NEW YORK – Standing outside his barn at Belmont Park and wearing a New York Yankees cap, trainer Bill Mott was finishing a conversation about Roger Maris.
Mott had thought the man who broke Babe Ruth's record was from his home state, South Dakota. Actually it was North Dakota, although the Hall of Fame trainer wasn't about to totally lose the debate. He insisted Maris bought his beer in South Dakota.
After some laughs, the talk shifted to Saturday's Belmont Stakes, the final leg of what has been a chaotic Triple Crown, not only for thoroughbred racing but for the 65-year-old Mott.
What will be remembered is that Maximum Security finished first in the Kentucky Derby and was disqualified for interfering with eventual Preakness winner War of Will. That elevated Country House to first place and gave Mott his first Kentucky Derby win.
It also put Mott in a category with Maris – an asterisk next to their names.
Maris got it for hitting a then-record 61 homers in 162 games in 1961. It broke Babe Ruth's record of 60 homers in 154 games in 1927.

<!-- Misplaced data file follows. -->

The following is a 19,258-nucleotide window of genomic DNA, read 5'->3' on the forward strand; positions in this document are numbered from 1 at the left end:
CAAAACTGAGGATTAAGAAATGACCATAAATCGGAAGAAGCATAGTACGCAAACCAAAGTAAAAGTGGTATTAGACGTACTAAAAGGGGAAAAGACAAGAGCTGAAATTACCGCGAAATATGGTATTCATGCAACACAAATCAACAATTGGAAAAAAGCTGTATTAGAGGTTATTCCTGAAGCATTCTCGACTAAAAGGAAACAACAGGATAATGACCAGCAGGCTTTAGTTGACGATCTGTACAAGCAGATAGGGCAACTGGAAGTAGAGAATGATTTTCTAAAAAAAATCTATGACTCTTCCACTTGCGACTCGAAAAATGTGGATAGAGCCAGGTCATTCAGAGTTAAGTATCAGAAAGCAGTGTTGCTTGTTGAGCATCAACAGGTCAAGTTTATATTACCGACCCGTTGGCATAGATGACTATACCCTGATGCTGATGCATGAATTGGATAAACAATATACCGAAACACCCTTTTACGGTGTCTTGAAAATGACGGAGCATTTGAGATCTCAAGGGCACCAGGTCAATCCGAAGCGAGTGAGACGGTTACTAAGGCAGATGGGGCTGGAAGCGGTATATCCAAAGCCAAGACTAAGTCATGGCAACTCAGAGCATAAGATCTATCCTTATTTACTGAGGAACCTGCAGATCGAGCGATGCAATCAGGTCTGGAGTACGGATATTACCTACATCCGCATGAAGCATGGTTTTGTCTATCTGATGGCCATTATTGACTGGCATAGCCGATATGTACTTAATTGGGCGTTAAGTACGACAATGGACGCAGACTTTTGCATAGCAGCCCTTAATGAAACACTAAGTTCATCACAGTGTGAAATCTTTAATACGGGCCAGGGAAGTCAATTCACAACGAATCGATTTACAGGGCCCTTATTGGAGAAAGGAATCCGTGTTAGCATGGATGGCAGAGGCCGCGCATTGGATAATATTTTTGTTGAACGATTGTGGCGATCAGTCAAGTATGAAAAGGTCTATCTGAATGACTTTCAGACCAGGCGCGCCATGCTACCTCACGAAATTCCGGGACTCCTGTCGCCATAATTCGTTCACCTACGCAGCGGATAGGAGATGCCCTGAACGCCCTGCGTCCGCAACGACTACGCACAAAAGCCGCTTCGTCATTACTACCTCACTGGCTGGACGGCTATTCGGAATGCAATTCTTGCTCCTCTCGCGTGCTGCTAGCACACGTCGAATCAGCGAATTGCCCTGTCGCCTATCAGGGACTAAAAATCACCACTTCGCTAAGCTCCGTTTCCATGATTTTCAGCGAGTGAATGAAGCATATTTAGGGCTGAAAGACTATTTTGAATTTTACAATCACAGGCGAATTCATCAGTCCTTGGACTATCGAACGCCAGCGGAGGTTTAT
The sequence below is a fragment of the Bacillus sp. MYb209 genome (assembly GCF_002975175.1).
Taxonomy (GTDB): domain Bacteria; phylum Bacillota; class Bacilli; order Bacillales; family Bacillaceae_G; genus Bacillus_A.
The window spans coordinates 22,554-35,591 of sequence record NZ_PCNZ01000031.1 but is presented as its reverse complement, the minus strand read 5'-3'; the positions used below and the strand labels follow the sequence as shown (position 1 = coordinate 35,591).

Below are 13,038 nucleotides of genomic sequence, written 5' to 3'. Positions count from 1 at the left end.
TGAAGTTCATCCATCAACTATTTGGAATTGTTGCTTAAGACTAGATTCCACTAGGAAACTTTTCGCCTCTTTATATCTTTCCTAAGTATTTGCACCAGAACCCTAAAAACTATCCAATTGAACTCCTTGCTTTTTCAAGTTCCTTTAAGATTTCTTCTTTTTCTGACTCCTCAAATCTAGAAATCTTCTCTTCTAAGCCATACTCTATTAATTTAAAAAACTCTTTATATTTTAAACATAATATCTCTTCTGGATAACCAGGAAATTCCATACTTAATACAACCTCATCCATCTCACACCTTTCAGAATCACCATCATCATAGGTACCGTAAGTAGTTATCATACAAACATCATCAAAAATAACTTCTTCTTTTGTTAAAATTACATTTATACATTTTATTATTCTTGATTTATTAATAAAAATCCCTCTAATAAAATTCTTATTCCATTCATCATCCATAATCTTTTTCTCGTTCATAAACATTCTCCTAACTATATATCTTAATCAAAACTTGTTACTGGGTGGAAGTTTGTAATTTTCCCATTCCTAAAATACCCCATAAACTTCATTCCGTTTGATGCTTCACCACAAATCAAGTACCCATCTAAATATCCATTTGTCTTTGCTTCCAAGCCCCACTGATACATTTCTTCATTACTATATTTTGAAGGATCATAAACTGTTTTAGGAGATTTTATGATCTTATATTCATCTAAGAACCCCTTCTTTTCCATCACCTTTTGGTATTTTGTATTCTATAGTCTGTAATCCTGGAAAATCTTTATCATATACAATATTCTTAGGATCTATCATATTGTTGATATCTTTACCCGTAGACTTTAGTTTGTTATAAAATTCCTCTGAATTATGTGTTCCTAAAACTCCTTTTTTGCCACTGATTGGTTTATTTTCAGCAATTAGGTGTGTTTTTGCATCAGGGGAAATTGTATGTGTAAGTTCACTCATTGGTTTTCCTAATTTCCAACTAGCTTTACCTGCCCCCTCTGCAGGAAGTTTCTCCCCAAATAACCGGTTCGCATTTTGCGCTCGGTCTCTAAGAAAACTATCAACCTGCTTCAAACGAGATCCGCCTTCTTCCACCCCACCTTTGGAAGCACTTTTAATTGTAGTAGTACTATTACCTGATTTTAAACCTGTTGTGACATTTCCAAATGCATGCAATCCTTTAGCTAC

Mott will be remembered as the first trainer to win the Kentucky Derby after the first horse across the finish line was disqualified.
A wry smile crosses Mott's face when he is reminded of the link to Maris.
“My statistics probably haven't exceeded his,” Mott said Thursday, acknowledging the asterisk reference.
He acknowledged being in the Derby winner's circle Derby was awkward. He felt a few of the people shaking his hand were trying to get away as quickly as possible.
“I certainly don't want the owners or anybody else to think I'm not pleased about winning,” Mott said, adding Country House ran his heart out in the Kentucky Derby.
Mark Casse, who trains War of Will and also will be looking for his second win in this Triple Crown, felt bad for Mott the day after the Derby.
“I think it has been hard on Bill,” Casse said. “Bill is such a great guy. You talk about class, you'll find his name right next to it. It's tough no one wants to win that way. Nobody wants to win that way.”
Ten colts have been entered for the Belmont, but it seems to be a two-horse race.
Tacitus, who will be racing for the first time since being placed third in the Derby, is the 9-5 favorite. War of Will is the 2-1 second choice.
The other eight horses are rated at 8-1 or higher. Trainer Mark Hennig, who handles 12-1 Bourbon War, said Tacitus and War of Will are the most accomplished colts in the field.